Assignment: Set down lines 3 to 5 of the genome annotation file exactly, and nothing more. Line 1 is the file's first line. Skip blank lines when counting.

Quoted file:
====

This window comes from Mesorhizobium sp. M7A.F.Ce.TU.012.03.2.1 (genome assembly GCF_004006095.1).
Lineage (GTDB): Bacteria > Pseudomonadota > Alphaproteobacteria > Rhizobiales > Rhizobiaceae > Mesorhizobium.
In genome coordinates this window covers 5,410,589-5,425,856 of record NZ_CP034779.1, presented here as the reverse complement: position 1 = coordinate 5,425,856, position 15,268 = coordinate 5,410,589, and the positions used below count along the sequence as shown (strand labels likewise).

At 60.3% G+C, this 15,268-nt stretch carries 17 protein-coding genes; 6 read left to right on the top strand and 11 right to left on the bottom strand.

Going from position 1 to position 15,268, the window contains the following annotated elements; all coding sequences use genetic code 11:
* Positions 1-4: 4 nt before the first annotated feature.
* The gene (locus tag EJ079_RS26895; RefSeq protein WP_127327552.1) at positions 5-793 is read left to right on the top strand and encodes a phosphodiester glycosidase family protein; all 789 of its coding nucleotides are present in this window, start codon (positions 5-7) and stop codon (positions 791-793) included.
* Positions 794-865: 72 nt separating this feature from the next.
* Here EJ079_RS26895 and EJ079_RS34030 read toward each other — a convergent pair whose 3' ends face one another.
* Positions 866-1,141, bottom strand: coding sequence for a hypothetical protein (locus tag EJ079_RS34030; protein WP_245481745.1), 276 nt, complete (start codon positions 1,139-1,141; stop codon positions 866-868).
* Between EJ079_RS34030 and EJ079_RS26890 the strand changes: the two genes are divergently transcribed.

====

In genome coordinates this window covers 5,410,589-5,425,856 of record NZ_CP034779.1, presented here as the reverse complement: position 1 = coordinate 5,425,856, position 15,268 = coordinate 5,410,589, and the positions used below count along the sequence as shown (strand labels likewise).

At 60.3% G+C, this 15,268-nt stretch carries 17 protein-coding genes; 6 read left to right on the top strand and 11 right to left on the bottom strand.

Going from position 1 to position 15,268, the window contains the following annotated elements; all coding sequences use genetic code 11: